Replacing Double Garage Sagging Ceiling & Cornices

I'm in the process of getting quotes for replacing the sagging ceiling and cornices of the double garage of an investment property (~20 years old). Garage has panel lift doors. Has anyone gone through this process and what was involved? Cheers.

I'm looking for the best value option, including rectifying the sag if possible.



  • +1 vote

    It depends on how bad the sagging is, but it is possible to jack the drywall up, or just use a 2x4 frame knocked into place, and then just re-screw the sagging gyprock.

    My experience has been that it’s better to try and find a handyman with some experience with this sort of work rather than a solid plasterer (not knocking solid plasterers at all) as plasterers will charge like a wounded bull, again IME, for this sort of job, whereas you might find a semi-retired builder or similar who can do the job for a lot less.

    No doubt you’ve already covered this but I’d also suggest getting quotes to just rip the whole lot out and start again, which is likely to be better in some ways as it’s just in a garage, rather than a home where sometimes it’s less messy to do the re-screwing rather than have all the crap from the roof space come down into the home.

    Either way, these days for a fairly uncomplicated job (spare the flushing which is a fine art and hard to DIY well) it’s going to prob be reasonably expensive, so try and get as many quotes as possible. Maybe even try the local messenger for builders and such who may just be looking for smaller jobs to supplement retirement income.

    Good luck with it.

    • +3 votes

      Qualified Plasterer here…

      I wouldn't suggest doing the above unless you are selling the property.

      Screws are not designed to hold the sheets up as the glue (Stud adhesive) is designed to do that.
      Screwing off sheets are merely there to hold the sheet while the glue dries and the glue is what holds the sheets in the long run.


        The paper is torn from the plasterboard what are you suggesting then.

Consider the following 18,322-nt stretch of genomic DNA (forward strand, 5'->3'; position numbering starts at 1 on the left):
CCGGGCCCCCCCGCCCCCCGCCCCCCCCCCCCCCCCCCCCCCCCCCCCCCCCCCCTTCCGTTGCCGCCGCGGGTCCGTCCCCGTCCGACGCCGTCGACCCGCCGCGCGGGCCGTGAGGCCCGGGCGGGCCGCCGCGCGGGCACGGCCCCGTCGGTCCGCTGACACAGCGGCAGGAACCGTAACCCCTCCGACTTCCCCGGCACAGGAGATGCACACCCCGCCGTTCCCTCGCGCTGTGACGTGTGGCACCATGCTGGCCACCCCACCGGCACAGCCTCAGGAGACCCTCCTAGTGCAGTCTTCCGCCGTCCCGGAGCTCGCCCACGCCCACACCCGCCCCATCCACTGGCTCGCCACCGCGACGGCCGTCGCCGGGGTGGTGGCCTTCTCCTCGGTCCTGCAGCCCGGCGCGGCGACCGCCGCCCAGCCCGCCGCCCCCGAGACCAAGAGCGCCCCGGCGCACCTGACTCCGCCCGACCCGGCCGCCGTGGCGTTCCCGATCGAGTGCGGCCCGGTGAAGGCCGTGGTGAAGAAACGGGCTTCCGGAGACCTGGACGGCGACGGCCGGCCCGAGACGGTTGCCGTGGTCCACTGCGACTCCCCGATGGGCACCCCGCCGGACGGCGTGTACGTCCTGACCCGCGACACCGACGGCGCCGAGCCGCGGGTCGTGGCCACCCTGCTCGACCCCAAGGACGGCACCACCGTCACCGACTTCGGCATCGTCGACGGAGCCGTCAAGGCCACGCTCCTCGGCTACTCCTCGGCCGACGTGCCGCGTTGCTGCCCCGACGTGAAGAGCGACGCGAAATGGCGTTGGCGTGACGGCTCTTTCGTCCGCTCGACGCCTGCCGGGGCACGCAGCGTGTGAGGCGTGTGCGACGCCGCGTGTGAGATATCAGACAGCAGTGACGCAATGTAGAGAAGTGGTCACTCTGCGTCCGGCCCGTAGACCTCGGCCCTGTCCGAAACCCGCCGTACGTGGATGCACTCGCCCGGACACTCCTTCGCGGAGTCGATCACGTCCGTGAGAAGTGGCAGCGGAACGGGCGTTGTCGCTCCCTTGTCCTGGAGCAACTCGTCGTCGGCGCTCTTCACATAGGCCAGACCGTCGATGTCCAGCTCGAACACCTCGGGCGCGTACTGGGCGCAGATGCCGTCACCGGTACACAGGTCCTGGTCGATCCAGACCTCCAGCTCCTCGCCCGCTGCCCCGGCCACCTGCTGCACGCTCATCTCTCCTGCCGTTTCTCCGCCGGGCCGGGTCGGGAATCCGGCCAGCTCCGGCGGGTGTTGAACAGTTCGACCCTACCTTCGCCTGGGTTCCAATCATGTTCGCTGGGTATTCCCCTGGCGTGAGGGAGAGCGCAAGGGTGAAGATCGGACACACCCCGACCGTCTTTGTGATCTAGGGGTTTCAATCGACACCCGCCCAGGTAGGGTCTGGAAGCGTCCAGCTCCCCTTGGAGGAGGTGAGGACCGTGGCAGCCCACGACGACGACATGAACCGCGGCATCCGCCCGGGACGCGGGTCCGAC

Without photos to see the extent of the sag, its hard to say.

          It sounds like the whole ceiling has given way and the cornice is the only thing holding it up.. Very common
          Without going into too much detail, you have two options:

          1: reapply glue from above and screw sheets back up. This depends on the integrity of the joins in the sheets and if there is any water damage or how ridged the plasterboard have become.
          You will need to apply the glue next to the existing glue whilst cleaning away ripped paper from existing glue. Be sure not to screw off the sheet too close to the glue or the screw heads will pop through the sheet when the glue dries as the glue will pull the sheet tighter to the ceiling.

          2: rip down the sheets and start again. You will be able to salvage the cornice most likely. Clean joists and put up the sheets complying with the guidelines.


          @skrep: Photos attached.



          Tiled or tin lid? there is no eaves on that side over the garage. The fascia gutter is against the brick work?
          The 2 conduit could be the problem causing water damage not sealed properly and letting water in through a penetration.
          Better guess Or there's an internal roof corner your valley is leaking spilling water over the top plate into the garage.
          If it's a high set house and you have a downpipe spreading on the lower roof to here best to move the drop

          Looks like about 3 meters at the most long from panel lift door. Find and fix any water leaks and I couldn't foresee problems only re screwing that small area.

          Make up a plate system like stonehenge to under prop then screw off


          Looking again this is in 2 places?
          Both have conduit going through and sagging where they both are.
          If you can call the sparky back and give him a massive serve and a bill.